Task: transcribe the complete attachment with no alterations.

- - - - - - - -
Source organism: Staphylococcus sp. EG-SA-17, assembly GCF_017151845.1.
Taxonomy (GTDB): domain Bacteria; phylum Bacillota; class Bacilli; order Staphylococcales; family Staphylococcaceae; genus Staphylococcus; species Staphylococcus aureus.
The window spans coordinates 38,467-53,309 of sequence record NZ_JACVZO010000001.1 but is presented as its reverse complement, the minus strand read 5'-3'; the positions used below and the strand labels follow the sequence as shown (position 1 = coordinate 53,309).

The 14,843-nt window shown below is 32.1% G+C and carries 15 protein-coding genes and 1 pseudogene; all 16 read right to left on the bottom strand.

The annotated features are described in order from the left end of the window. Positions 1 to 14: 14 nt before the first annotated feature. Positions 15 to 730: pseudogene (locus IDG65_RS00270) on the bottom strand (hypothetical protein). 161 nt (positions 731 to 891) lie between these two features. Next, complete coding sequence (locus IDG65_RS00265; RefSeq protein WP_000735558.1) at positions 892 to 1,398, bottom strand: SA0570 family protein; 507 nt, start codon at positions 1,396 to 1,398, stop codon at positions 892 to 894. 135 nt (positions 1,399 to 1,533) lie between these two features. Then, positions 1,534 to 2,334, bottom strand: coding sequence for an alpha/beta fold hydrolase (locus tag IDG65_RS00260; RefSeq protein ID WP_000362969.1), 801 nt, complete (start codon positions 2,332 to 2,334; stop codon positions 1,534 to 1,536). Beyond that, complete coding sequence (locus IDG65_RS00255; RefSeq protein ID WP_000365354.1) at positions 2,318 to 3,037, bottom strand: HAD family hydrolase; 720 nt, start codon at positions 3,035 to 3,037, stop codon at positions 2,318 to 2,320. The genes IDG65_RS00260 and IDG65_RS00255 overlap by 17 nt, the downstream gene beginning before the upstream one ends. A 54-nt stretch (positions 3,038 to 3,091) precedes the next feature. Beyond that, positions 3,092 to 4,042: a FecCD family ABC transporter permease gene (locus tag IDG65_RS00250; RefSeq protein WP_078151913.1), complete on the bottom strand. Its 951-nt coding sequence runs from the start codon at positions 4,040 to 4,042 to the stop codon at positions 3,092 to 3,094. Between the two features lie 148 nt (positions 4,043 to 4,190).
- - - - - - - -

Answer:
Source organism: Staphylococcus sp. EG-SA-17, assembly GCF_017151845.1.
Taxonomy (GTDB): domain Bacteria; phylum Bacillota; class Bacilli; order Staphylococcales; family Staphylococcaceae; genus Staphylococcus; species Staphylococcus aureus.
The window spans coordinates 38,467-53,309 of sequence record NZ_JACVZO010000001.1 but is presented as its reverse complement, the minus strand read 5'-3'; the positions used below and the strand labels follow the sequence as shown (position 1 = coordinate 53,309).

The 14,843-nt window shown below is 32.1% G+C and carries 15 protein-coding genes and 1 pseudogene; all 16 read right to left on the bottom strand.

The annotated features are described in order from the left end of the window. Positions 1 to 14: 14 nt before the first annotated feature. Positions 15 to 730: pseudogene (locus IDG65_RS00270) on the bottom strand (hypothetical protein). 161 nt (positions 731 to 891) lie between these two features. Next, complete coding sequence (locus IDG65_RS00265; RefSeq protein WP_000735558.1) at positions 892 to 1,398, bottom strand: SA0570 family protein; 507 nt, start codon at positions 1,396 to 1,398, stop codon at positions 892 to 894. 135 nt (positions 1,399 to 1,533) lie between these two features. Then, positions 1,534 to 2,334, bottom strand: coding sequence for an alpha/beta fold hydrolase (locus tag IDG65_RS00260; RefSeq protein ID WP_000362969.1), 801 nt, complete (start codon positions 2,332 to 2,334; stop codon positions 1,534 to 1,536). Beyond that, complete coding sequence (locus IDG65_RS00255; RefSeq protein ID WP_000365354.1) at positions 2,318 to 3,037, bottom strand: HAD family hydrolase; 720 nt, start codon at positions 3,035 to 3,037, stop codon at positions 2,318 to 2,320. The genes IDG65_RS00260 and IDG65_RS00255 overlap by 17 nt, the downstream gene beginning before the upstream one ends. A 54-nt stretch (positions 3,038 to 3,091) precedes the next feature. Beyond that, positions 3,092 to 4,042: a FecCD family ABC transporter permease gene (locus tag IDG65_RS00250; RefSeq protein WP_078151913.1), complete on the bottom strand. Its 951-nt coding sequence runs from the start codon at positions 4,040 to 4,042 to the stop codon at positions 3,092 to 3,094. Between the two features lie 148 nt (positions 4,043 to 4,190).